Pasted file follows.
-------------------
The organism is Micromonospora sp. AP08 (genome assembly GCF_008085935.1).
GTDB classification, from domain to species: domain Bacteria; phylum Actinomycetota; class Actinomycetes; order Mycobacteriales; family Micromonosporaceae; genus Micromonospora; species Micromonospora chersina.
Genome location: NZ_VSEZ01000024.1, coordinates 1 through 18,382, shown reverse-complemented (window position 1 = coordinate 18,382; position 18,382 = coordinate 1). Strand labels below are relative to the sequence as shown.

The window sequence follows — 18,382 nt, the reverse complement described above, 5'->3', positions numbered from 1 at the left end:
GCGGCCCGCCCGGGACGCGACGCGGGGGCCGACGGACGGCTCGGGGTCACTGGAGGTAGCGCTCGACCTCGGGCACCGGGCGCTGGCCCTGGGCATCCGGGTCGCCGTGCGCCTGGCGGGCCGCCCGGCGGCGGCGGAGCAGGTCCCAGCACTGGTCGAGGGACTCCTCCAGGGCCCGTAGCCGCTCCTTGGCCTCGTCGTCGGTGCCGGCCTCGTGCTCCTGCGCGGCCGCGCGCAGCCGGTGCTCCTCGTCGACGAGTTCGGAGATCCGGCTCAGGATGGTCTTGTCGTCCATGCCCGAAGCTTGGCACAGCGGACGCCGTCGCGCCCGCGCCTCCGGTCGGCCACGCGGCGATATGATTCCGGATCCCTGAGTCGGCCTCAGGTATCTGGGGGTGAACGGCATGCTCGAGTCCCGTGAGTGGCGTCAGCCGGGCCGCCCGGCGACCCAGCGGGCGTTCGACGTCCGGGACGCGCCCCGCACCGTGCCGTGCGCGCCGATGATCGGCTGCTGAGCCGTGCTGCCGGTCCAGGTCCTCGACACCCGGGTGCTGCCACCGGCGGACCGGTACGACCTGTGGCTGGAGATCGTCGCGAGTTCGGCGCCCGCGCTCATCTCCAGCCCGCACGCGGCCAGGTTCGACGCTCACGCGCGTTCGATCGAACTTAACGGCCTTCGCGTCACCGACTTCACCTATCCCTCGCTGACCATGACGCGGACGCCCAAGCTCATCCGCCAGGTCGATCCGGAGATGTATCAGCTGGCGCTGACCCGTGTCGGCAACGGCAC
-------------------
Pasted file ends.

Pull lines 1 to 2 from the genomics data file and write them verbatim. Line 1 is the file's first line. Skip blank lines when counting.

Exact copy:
The organism is Micromonospora sp. AP08 (genome assembly GCF_008085935.1).
GTDB classification, from domain to species: domain Bacteria; phylum Actinomycetota; class Actinomycetes; order Mycobacteriales; family Micromonosporaceae; genus Micromonospora; species Micromonospora chersina.